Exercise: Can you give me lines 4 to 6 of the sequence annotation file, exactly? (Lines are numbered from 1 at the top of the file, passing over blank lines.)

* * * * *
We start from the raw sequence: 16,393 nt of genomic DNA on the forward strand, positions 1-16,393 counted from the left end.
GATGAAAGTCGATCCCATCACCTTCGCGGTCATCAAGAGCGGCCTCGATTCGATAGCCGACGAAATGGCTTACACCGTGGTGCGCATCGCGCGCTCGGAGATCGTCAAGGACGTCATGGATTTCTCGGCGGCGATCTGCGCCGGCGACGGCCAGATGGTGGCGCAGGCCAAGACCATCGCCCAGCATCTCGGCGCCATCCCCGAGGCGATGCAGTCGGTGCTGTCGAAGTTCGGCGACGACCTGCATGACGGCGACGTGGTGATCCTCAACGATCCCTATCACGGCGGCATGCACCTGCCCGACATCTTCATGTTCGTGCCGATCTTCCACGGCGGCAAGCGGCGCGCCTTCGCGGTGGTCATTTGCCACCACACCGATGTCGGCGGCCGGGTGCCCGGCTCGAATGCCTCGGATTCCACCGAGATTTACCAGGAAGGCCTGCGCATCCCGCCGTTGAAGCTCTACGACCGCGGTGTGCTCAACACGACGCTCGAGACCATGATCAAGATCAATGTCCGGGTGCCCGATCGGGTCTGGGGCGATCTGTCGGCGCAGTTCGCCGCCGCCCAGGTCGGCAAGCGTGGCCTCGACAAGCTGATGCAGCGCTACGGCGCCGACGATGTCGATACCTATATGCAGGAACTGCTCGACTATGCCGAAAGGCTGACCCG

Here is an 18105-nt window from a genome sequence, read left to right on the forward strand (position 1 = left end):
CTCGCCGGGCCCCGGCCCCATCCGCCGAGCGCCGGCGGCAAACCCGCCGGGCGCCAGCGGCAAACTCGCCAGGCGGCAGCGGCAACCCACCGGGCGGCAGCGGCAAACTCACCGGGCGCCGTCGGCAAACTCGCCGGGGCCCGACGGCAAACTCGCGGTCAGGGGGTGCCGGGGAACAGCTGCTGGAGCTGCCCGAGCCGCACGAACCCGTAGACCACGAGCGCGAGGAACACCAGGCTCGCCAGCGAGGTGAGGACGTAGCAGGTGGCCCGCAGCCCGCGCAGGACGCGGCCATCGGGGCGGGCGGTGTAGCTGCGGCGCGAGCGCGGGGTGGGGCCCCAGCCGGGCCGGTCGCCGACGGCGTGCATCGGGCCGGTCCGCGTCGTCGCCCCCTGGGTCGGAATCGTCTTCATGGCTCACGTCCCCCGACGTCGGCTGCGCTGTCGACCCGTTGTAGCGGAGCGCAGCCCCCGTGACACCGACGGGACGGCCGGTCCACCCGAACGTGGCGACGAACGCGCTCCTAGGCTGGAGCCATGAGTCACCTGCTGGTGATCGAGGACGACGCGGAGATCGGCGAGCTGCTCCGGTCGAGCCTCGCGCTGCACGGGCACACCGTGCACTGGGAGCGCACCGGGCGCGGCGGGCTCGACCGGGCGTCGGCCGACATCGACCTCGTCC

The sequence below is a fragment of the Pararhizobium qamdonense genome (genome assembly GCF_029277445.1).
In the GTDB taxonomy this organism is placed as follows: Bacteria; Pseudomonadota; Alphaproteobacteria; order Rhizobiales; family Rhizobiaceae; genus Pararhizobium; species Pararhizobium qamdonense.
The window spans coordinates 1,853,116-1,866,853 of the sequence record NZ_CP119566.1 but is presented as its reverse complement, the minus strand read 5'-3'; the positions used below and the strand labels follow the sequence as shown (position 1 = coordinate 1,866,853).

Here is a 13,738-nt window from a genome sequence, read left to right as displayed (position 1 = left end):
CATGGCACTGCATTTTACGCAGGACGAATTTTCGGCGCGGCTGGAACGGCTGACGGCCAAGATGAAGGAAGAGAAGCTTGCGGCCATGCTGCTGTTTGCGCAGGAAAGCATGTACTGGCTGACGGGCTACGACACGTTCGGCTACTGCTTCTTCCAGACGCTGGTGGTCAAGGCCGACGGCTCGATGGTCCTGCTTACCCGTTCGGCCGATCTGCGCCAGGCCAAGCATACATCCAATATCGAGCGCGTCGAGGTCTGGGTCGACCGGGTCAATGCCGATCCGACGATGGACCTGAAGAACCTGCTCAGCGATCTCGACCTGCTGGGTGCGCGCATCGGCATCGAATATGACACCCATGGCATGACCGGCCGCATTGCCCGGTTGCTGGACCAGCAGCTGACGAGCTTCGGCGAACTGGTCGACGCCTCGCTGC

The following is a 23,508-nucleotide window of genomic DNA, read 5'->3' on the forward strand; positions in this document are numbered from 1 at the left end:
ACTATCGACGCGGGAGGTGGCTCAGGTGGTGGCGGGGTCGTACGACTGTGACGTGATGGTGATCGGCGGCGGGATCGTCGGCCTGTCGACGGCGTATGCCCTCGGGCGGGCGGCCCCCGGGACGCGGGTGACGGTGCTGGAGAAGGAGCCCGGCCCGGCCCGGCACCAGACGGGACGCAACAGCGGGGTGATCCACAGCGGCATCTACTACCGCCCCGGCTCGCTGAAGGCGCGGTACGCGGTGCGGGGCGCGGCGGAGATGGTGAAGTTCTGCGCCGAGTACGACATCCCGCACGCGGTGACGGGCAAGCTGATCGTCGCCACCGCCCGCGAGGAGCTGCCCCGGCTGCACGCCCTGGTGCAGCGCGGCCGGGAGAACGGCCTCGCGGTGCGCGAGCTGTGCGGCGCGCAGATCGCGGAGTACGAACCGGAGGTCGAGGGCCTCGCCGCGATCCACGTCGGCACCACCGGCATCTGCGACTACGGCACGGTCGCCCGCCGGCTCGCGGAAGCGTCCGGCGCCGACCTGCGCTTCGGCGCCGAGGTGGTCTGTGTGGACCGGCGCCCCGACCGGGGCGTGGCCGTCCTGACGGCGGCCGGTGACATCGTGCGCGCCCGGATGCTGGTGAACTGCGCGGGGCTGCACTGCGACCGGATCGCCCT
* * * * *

CTCGCCGGGCCCCGGCCCCATCCGCCGAGCGCCGGCGGCAAACCCGCCGGGCGCCAGCGGCAAACTCGCCAGGCGGCAGCGGCAACCCACCGGGCGGCAGCGGCAAACTCACCGGGCGCCGTCGGCAAACTCGCCGGGGCCCGACGGCAAACTCGCGGTCAGGGGGTGCCGGGGAACAGCTGCTGGAGCTGCCCGAGCCGCACGAACCCGTAGACCACGAGCGCGAGGAACACCAGGCTCGCCAGCGAGGTGAGGACGTAGCAGGTGGCCCGCAGCCCGCGCAGGACGCGGCCATCGGGGCGGGCGGTGTAGCTGCGGCGCGAGCGCGGGGTGGGGCCCCAGCCGGGCCGGTCGCCGACGGCGTGCATCGGGCCGGTCCGCGTCGTCGCCCCCTGGGTCGGAATCGTCTTCATGGCTCACGTCCCCCGACGTCGGCTGCGCTGTCGACCCGTTGTAGCGGAGCGCAGCCCCCGTGACACCGACGGGACGGCCGGTCCACCCGAACGTGGCGACGAACGCGCTCCTAGGCTGGAGCCATGAGTCACCTGCTGGTGATCGAGGACGACGCGGAGATCGGCGAGCTGCTCCGGTCGAGCCTCGCGCTGCACGGGCACACCGTGCACTGGGAGCGCACCGGGCGCGGCGGGCTCGACCGGGCGTCGGCCGACATCGACCTCGTCC

The sequence below is a fragment of the Pararhizobium qamdonense genome (genome assembly GCF_029277445.1).
In the GTDB taxonomy this organism is placed as follows: Bacteria; Pseudomonadota; Alphaproteobacteria; order Rhizobiales; family Rhizobiaceae; genus Pararhizobium; species Pararhizobium qamdonense.